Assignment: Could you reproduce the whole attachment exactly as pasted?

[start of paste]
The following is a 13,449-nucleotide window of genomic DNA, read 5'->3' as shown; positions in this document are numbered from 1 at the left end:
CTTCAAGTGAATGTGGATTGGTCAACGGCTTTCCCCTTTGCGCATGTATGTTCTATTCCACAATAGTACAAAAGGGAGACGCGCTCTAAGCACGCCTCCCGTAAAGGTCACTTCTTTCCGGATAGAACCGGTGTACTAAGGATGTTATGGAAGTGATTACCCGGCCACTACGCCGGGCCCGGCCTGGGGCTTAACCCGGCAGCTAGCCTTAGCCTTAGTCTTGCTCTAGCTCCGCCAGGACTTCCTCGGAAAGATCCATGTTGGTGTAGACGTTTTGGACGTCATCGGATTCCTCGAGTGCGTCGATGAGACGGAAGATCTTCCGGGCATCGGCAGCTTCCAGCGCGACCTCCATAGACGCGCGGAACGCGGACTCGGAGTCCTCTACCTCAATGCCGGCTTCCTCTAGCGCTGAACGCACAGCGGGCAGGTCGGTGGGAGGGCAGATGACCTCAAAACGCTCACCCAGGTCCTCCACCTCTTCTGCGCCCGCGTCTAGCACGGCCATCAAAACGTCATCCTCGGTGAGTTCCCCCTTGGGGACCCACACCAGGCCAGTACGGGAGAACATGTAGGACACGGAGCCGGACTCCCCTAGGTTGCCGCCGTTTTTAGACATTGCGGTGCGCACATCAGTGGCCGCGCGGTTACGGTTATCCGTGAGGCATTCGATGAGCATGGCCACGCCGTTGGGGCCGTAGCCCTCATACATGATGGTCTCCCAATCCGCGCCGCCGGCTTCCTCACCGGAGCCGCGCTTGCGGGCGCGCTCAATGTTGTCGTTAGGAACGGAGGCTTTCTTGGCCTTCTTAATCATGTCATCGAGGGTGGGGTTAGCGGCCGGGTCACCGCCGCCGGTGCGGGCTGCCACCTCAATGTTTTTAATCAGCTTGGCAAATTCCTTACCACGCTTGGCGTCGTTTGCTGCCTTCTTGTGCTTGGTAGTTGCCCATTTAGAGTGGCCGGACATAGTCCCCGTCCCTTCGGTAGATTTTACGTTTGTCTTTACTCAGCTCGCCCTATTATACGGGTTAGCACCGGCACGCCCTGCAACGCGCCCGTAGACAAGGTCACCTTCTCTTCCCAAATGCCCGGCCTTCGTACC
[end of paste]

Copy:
The following is a 13,449-nucleotide window of genomic DNA, read 5'->3' as shown; positions in this document are numbered from 1 at the left end:
CTTCAAGTGAATGTGGATTGGTCAACGGCTTTCCCCTTTGCGCATGTATGTTCTATTCCACAATAGTACAAAAGGGAGACGCGCTCTAAGCACGCCTCCCGTAAAGGTCACTTCTTTCCGGATAGAACCGGTGTACTAAGGATGTTATGGAAGTGATTACCCGGCCACTACGCCGGGCCCGGCCTGGGGCTTAACCCGGCAGCTAGCCTTAGCCTTAGTCTTGCTCTAGCTCCGCCAGGACTTCCTCGGAAAGATCCATGTTGGTGTAGACGTTTTGGACGTCATCGGATTCCTCGAGTGCGTCGATGAGACGGAAGATCTTCCGGGCATCGGCAGCTTCCAGCGCGACCTCCATAGACGCGCGGAACGCGGACTCGGAGTCCTCTACCTCAATGCCGGCTTCCTCTAGCGCTGAACGCACAGCGGGCAGGTCGGTGGGAGGGCAGATGACCTCAAAACGCTCACCCAGGTCCTCCACCTCTTCTGCGCCCGCGTCTAGCACGGCCATCAAAACGTCATCCTCGGTGAGTTCCCCCTTGGGGACCCACACCAGGCCAGTACGGGAGAACATGTAGGACACGGAGCCGGACTCCCCTAGGTTGCCGCCGTTTTTAGACATTGCGGTGCGCACATCAGTGGCCGCGCGGTTACGGTTATCCGTGAGGCATTCGATGAGCATGGCCACGCCGTTGGGGCCGTAGCCCTCATACATGATGGTCTCCCAATCCGCGCCGCCGGCTTCCTCACCGGAGCCGCGCTTGCGGGCGCGCTCAATGTTGTCGTTAGGAACGGAGGCTTTCTTGGCCTTCTTAATCATGTCATCGAGGGTGGGGTTAGCGGCCGGGTCACCGCCGCCGGTGCGGGCTGCCACCTCAATGTTTTTAATCAGCTTGGCAAATTCCTTACCACGCTTGGCGTCGTTTGCTGCCTTCTTGTGCTTGGTAGTTGCCCATTTAGAGTGGCCGGACATAGTCCCCGTCCCTTCGGTAGATTTTACGTTTGTCTTTACTCAGCTCGCCCTATTATACGGGTTAGCACCGGCACGCCCTGCAACGCGCCCGTAGACAAGGTCACCTTCTCTTCCCAAATGCCCGGCCTTCGTACC